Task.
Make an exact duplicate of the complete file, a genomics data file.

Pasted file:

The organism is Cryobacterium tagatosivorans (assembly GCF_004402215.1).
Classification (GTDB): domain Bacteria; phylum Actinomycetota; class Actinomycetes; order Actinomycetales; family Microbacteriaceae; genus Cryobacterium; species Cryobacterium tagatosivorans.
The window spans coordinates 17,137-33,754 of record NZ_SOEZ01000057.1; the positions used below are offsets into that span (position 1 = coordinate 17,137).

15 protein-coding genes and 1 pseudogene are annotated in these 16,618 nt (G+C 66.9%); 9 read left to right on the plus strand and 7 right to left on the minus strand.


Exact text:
The organism is Cryobacterium tagatosivorans (assembly GCF_004402215.1).
Classification (GTDB): domain Bacteria; phylum Actinomycetota; class Actinomycetes; order Actinomycetales; family Microbacteriaceae; genus Cryobacterium; species Cryobacterium tagatosivorans.
The window spans coordinates 17,137-33,754 of record NZ_SOEZ01000057.1; the positions used below are offsets into that span (position 1 = coordinate 17,137).

15 protein-coding genes and 1 pseudogene are annotated in these 16,618 nt (G+C 66.9%); 9 read left to right on the plus strand and 7 right to left on the minus strand.